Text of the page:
It’s interesting how the mindsets of people who, on the face of it, appear equally capable, can be so different.
Some are what we would call empowered, in other words confident in their ability, in control of their life and willing to take on life’s challenges.
Others are disempowered, in other words struggling with a feeling of powerlessness, not feeling in control of their life and tending to shrink from life’s challenges.
So what is it that separates the empowered from the disempowered?
“When you know yourself you are empowered. When you accept yourself you are invincible.”
– Tina Lifford
You may have heard the saying:
“There are those who make things happen, those who watch things happen and others who wonder what happened!”
The fundamental difference between the ‘makers’ and the ‘wonderers’ is where they turn to find solutions to their challenges or problems.
Zarina Coffee Pot 3 Cup
The empowered types look within. They are self aware individuals who trust themselves and have confidence in their own abilities. They enjoy a special relationship with what I call their inner voices or inner beings. Furthermore, hey believe they have an important part to play in the world, no matter that they are one in billions.
When challenges arise they turn to their trusted inner beings to find a solution or a way forward in the knowledge that they have the answer, even if it might take a little time to materialise. They know that they can make anything happen if they try hard enough.
The disempowered types look externally. They lack trust in their own abilities and therefore depend on others, fate, luck or even divine intervention for help. They feel insignificant as one amongst billions and therefore see the concept of creating their own future as something of an impossible dream and not worth the effort.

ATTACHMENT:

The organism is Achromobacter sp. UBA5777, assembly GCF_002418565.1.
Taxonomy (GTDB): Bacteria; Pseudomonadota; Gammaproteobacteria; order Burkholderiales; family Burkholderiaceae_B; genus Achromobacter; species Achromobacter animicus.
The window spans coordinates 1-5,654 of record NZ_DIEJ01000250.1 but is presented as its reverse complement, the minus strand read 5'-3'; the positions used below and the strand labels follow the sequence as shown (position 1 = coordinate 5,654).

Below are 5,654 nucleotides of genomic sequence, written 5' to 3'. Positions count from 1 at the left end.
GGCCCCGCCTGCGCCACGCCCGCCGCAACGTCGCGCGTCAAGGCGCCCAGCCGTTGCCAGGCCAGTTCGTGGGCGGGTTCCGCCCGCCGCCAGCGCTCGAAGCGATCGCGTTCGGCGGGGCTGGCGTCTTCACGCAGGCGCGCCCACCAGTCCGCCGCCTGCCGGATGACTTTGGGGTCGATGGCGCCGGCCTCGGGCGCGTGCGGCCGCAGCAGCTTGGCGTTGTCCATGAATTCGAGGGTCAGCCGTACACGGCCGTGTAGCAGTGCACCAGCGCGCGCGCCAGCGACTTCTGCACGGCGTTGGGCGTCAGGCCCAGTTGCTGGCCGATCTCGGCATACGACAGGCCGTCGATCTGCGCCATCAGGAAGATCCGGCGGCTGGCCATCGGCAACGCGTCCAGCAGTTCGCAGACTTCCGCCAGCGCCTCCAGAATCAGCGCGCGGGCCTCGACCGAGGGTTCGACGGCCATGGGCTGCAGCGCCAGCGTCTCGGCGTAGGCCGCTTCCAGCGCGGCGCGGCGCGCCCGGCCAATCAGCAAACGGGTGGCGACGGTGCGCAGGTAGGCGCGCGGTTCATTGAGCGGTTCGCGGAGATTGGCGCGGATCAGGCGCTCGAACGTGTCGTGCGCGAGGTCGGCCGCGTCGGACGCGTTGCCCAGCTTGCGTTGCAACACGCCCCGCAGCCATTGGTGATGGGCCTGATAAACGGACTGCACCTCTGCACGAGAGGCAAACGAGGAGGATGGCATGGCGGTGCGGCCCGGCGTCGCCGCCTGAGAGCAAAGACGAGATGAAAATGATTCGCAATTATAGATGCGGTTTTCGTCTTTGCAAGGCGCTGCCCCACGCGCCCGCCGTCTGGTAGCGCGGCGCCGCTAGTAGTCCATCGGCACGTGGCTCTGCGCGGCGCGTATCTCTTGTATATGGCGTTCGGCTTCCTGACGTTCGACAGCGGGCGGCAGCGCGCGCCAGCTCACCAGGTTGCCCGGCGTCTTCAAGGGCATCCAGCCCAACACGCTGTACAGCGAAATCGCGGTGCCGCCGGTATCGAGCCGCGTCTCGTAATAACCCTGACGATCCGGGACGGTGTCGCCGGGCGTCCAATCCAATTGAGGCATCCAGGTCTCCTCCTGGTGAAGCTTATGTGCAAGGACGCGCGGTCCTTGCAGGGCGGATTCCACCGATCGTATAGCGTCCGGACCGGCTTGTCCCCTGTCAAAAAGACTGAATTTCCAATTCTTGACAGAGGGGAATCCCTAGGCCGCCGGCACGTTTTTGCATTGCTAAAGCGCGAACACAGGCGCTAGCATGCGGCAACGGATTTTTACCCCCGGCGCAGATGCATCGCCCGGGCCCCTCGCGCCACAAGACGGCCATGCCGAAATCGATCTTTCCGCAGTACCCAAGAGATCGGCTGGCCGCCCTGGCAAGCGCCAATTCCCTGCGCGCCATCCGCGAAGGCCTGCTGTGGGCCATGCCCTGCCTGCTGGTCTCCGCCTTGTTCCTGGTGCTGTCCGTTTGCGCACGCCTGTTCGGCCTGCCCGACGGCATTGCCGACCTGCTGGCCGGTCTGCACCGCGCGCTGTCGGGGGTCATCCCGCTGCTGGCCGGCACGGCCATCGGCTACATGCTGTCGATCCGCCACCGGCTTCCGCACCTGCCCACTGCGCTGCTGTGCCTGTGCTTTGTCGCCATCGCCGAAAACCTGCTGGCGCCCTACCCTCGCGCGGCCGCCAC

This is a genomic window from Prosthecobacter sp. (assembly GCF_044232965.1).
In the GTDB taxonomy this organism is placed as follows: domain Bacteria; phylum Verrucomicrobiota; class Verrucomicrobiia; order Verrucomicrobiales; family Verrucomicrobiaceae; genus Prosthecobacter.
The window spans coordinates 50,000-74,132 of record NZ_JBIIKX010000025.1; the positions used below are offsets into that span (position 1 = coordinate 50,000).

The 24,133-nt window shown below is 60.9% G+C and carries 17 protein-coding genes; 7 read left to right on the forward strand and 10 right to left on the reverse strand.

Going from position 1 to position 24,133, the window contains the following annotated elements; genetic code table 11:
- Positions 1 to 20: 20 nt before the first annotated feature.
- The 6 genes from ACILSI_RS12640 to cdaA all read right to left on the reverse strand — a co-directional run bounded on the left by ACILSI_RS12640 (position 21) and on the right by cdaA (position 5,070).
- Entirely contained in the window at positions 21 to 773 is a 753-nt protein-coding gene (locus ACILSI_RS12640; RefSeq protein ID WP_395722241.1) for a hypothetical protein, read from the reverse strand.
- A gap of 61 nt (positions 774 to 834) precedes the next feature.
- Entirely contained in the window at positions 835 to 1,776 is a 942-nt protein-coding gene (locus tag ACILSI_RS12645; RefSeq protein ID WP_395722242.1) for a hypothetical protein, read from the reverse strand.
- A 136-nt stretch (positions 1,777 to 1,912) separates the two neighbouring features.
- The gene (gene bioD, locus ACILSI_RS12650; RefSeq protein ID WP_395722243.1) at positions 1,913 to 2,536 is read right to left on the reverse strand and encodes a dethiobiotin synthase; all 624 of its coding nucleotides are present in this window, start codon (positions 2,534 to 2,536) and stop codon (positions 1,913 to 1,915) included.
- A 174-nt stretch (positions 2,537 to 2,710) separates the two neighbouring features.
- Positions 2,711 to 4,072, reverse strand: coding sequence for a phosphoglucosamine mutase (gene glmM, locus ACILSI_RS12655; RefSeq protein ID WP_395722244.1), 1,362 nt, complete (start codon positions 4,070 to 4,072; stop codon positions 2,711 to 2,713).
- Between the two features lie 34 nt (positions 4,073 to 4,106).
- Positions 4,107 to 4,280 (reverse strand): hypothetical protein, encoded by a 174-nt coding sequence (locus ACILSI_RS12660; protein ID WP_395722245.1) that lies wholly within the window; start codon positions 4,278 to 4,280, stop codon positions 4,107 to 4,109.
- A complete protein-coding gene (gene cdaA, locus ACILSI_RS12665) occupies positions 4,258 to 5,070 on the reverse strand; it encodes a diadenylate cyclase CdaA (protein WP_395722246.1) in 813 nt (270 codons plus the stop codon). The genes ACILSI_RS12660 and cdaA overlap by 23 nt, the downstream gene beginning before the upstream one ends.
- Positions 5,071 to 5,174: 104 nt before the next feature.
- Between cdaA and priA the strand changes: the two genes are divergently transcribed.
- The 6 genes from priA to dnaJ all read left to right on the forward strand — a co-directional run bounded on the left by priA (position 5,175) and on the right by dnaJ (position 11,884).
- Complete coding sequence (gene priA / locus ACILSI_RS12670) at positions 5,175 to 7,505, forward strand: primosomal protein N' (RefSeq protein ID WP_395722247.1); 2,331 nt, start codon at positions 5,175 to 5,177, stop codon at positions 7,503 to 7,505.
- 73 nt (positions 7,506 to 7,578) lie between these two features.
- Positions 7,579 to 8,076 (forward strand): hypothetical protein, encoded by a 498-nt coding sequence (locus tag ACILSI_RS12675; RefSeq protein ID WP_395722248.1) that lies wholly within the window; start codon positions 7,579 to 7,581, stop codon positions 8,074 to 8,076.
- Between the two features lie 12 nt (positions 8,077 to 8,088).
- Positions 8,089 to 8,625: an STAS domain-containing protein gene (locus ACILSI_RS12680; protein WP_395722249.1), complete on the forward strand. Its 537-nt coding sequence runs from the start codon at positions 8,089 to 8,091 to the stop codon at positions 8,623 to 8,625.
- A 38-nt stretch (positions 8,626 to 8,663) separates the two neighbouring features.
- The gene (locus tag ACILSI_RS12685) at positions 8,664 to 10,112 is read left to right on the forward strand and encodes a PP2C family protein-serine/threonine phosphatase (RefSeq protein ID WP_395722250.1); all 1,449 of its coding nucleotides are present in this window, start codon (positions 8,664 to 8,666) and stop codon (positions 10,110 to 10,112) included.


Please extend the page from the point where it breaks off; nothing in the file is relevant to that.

Disempowered types use the word “can’t” frequently. It is a reflection of their feeling of relative insignificance and powerlessness in an uncompromising and unpredictable world.
Empowered types, on the other hand, rarely use the word “can’t”. They know that everything is possible in a world of opportunity, although some things require special resources, planning or effort.
Let’s take a look at the difference in language used by the two types of people when confronted by similar circumstances (we’ll use E for empowered and D for disempowered):
D: “I can’t attend the meeting at the community hall tonight because my partner wants me to take her out for dinner.”
E: “I’ve chosen not to attend the meeting at the community hall tonight as I would rather go to dinner with my partner instead.”
D: “I can’t do public speaking. I just don’t have it in me.”
E: “I haven’t yet learnt the art of public speaking but I’m looking forward to the challenge.”
D: “I just can’t lose weight. I’ve tried everything and nothing works.”
E: “I haven’t yet lost weight. I’m still researching a method that will work well for me.”
D: “I can’t make a decent living. The economy is down and there are no decent jobs for people like me.”
E: “I am looking at some exciting ways to bring in a decent living. When the economy is down, interesting opportunities open up for people like me.”
D: “I can’t expect to get a promotion as my family were not wealthy enough to provide me with a tertiary education.”
E: “I’ve told my boss that I want a promotion and am willing to study part time if that will help to achieve it.”
You may be seeing a pattern emerge here.
Whereas disempowered types tend to ‘throw up their hands’ and resort to blaming others or justifying why they can’t do something, empowered types acknowledge the situation and resolve to do something positive about it.
Disempowered types use the word “can’t” to explain that something is impossible to achieve because of a disadvantage that is no fault of their own, empowered people use language that opens up the prospect of achieving it with access to certain resources (“Not yet…”, “Working on…”, “Looking at…”, etc.)
When the word “can’t” is used, creativity is barred and all progress is halted. “Can’t” is used to declare that there is no other solution and that nothing else can be done.
Perhaps you find yourself using the word “can’t” a lot.
If so, understand that you are immediately shutting down your inherent ability to find a solution and create a way forward. Ask yourself whether blaming others or your circumstances instead, is just an easy way out?
Try replacing “can’t” in your vocabulary with what you really mean, such as: “I don’t want to…”, “I’m not confident in my ability to…” or “I haven’t yet learned how to…”
I think you’ll find that a whole new world of possibility opens up to you!
And by the way … yes, you can!